The Tullahoma City Schools has designated the following information as directory information: student names and addresses, date and place of birth, major field of study, participation in officially recognized activities and sports, photograph/picture, grade level, weight and height of members of athletic teams, dates of attendance, degrees and awards received, and most recent educational institution attended by student.
 
If you do not want the Tullahoma City Schools to disclose directory information from your child’s education records without your prior written consent, you must notify the District by completing the Student Opt Out Form (FERPA) using the link below.  The Tullahoma City Schools has designated the following information as directory information: student names and addresses, date and place of birth, major field of study, participation in officially recognized activities and sports, photograph or picture, grade level, weight and height of members of athletic teams, dates of attendance, degrees and awards received, and most recent educational institution attended by student.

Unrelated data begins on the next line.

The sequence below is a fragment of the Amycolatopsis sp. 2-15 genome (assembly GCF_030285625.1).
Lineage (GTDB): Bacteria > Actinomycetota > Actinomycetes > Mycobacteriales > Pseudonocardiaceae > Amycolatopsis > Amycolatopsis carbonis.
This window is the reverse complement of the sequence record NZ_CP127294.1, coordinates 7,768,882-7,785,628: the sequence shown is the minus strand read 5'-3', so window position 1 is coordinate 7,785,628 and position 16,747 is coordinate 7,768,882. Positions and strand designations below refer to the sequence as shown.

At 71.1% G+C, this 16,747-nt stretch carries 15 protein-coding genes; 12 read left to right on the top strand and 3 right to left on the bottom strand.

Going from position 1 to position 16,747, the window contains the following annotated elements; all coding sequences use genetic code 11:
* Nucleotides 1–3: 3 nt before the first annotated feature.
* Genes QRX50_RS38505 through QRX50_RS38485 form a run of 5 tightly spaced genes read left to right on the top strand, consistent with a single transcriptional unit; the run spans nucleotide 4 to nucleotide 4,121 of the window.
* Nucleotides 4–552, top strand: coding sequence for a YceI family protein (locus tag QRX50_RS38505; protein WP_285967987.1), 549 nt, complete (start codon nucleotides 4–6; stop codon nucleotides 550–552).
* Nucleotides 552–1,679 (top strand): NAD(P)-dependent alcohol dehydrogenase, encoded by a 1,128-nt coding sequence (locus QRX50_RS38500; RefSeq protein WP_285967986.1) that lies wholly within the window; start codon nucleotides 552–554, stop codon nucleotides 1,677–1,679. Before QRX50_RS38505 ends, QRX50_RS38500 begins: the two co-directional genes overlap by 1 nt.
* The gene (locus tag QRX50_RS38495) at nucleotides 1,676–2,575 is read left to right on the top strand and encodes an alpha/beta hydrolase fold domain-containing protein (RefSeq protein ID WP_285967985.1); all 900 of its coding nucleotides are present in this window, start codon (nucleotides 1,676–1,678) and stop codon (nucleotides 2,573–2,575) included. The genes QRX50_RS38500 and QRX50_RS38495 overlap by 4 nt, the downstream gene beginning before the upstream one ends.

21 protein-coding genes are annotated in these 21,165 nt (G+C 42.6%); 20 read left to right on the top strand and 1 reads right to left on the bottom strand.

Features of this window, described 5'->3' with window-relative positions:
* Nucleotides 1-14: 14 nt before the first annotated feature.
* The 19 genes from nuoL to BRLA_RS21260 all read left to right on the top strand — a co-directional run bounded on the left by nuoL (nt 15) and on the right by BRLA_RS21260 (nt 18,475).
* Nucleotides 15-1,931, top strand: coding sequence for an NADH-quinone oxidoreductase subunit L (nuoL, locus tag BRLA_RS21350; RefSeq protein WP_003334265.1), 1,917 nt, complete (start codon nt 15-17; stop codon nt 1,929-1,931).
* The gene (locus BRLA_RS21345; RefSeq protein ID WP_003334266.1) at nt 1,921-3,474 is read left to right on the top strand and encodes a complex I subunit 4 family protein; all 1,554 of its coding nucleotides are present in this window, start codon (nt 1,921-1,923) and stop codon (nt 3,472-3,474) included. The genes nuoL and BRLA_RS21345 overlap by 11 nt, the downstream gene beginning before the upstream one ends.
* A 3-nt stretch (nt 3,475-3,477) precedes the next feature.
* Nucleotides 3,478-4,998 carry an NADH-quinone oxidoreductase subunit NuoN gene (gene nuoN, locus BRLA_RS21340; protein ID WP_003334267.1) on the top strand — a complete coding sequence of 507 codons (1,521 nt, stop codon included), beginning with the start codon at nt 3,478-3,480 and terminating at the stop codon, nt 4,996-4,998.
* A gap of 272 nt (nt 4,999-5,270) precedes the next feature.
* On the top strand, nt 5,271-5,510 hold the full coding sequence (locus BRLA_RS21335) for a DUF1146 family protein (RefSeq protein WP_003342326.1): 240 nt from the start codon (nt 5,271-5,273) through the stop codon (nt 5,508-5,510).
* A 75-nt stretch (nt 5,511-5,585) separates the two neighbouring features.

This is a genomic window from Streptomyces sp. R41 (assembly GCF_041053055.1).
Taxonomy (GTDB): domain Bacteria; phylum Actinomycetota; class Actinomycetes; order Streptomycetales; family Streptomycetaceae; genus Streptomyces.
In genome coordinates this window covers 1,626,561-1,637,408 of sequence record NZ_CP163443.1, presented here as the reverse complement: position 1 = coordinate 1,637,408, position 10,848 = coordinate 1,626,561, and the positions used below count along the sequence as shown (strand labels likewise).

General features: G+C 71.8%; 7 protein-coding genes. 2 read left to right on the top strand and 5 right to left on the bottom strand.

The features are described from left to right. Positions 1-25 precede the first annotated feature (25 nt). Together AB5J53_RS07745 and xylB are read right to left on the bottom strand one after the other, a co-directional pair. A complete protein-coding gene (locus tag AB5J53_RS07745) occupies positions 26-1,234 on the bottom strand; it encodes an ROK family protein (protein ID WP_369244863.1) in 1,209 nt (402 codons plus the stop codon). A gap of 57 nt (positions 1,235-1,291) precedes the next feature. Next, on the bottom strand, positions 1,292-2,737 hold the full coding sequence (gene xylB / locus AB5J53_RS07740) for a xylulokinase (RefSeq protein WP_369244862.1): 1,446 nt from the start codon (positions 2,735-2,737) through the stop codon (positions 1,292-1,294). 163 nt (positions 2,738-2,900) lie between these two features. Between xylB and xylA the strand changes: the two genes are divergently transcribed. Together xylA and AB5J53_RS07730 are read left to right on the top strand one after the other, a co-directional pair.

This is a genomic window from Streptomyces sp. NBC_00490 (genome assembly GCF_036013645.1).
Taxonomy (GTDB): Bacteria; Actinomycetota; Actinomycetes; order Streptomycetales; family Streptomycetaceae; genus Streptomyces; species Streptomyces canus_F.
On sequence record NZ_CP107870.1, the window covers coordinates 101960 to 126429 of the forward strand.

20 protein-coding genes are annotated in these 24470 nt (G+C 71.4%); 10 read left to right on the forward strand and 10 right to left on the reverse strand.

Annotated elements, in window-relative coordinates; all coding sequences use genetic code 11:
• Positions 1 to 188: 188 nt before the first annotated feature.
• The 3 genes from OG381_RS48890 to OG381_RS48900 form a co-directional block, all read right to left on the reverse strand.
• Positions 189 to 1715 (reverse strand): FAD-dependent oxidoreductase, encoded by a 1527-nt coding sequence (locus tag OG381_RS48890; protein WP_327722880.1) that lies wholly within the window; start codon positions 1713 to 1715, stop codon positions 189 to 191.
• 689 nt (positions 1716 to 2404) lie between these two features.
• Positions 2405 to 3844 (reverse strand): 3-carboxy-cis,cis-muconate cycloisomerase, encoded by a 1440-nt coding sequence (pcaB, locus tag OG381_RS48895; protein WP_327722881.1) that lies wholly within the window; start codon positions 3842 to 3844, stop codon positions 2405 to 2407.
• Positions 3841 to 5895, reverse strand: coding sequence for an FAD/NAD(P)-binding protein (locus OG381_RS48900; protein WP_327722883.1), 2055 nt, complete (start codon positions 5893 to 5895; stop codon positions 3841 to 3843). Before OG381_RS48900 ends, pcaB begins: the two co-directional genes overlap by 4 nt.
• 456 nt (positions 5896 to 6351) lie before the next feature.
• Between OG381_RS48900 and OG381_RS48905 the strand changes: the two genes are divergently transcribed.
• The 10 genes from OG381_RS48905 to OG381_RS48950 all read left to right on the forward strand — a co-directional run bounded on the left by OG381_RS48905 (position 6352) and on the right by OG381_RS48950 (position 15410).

Any questions can be addressed to tcstechnology@tcsedu.net

Click Here to download the FERPA Opt-Out Form

COPPA

COPPA
(from https://www.studentprivacymatters.org/ferpa_ppra_coppa/#COPPA) 

Congress enacted the Children’s Online Privacy Protection Act (COPPA) in 1998, which is regulated by the Federal Trade Commission, not the US Department of Education.